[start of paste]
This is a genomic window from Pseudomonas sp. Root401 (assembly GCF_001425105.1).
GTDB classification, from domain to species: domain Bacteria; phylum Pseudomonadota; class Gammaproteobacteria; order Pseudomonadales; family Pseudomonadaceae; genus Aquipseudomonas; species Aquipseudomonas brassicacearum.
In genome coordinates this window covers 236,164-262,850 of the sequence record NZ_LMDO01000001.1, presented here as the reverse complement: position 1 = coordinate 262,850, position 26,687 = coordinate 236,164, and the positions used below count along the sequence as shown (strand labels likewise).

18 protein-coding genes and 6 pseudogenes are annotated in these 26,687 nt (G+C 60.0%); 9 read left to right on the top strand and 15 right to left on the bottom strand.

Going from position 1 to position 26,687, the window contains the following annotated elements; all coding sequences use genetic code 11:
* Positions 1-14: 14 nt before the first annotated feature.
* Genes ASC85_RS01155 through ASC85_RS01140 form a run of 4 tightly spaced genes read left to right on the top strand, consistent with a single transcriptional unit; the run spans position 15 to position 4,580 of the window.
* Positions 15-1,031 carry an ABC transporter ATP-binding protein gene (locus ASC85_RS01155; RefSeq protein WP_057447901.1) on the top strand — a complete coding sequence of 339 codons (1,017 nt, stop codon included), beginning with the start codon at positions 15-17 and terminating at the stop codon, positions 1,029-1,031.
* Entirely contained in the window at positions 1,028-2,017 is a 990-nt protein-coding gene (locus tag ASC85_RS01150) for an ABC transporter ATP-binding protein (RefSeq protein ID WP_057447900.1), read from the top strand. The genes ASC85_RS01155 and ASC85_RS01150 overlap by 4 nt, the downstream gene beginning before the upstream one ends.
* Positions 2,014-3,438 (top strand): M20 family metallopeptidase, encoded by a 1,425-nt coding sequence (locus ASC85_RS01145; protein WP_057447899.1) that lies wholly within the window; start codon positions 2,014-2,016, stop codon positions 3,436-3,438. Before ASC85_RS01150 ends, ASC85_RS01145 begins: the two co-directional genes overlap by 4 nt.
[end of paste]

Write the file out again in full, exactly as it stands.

This is a genomic window from Pseudomonas sp. Root401 (assembly GCF_001425105.1).
GTDB classification, from domain to species: domain Bacteria; phylum Pseudomonadota; class Gammaproteobacteria; order Pseudomonadales; family Pseudomonadaceae; genus Aquipseudomonas; species Aquipseudomonas brassicacearum.
In genome coordinates this window covers 236,164-262,850 of the sequence record NZ_LMDO01000001.1, presented here as the reverse complement: position 1 = coordinate 262,850, position 26,687 = coordinate 236,164, and the positions used below count along the sequence as shown (strand labels likewise).

18 protein-coding genes and 6 pseudogenes are annotated in these 26,687 nt (G+C 60.0%); 9 read left to right on the top strand and 15 right to left on the bottom strand.

Going from position 1 to position 26,687, the window contains the following annotated elements; all coding sequences use genetic code 11:
* Positions 1-14: 14 nt before the first annotated feature.
* Genes ASC85_RS01155 through ASC85_RS01140 form a run of 4 tightly spaced genes read left to right on the top strand, consistent with a single transcriptional unit; the run spans position 15 to position 4,580 of the window.
* Positions 15-1,031 carry an ABC transporter ATP-binding protein gene (locus ASC85_RS01155; RefSeq protein WP_057447901.1) on the top strand — a complete coding sequence of 339 codons (1,017 nt, stop codon included), beginning with the start codon at positions 15-17 and terminating at the stop codon, positions 1,029-1,031.
* Entirely contained in the window at positions 1,028-2,017 is a 990-nt protein-coding gene (locus tag ASC85_RS01150) for an ABC transporter ATP-binding protein (RefSeq protein ID WP_057447900.1), read from the top strand. The genes ASC85_RS01155 and ASC85_RS01150 overlap by 4 nt, the downstream gene beginning before the upstream one ends.
* Positions 2,014-3,438 (top strand): M20 family metallopeptidase, encoded by a 1,425-nt coding sequence (locus ASC85_RS01145; protein WP_057447899.1) that lies wholly within the window; start codon positions 2,014-2,016, stop codon positions 3,436-3,438. Before ASC85_RS01150 ends, ASC85_RS01145 begins: the two co-directional genes overlap by 4 nt.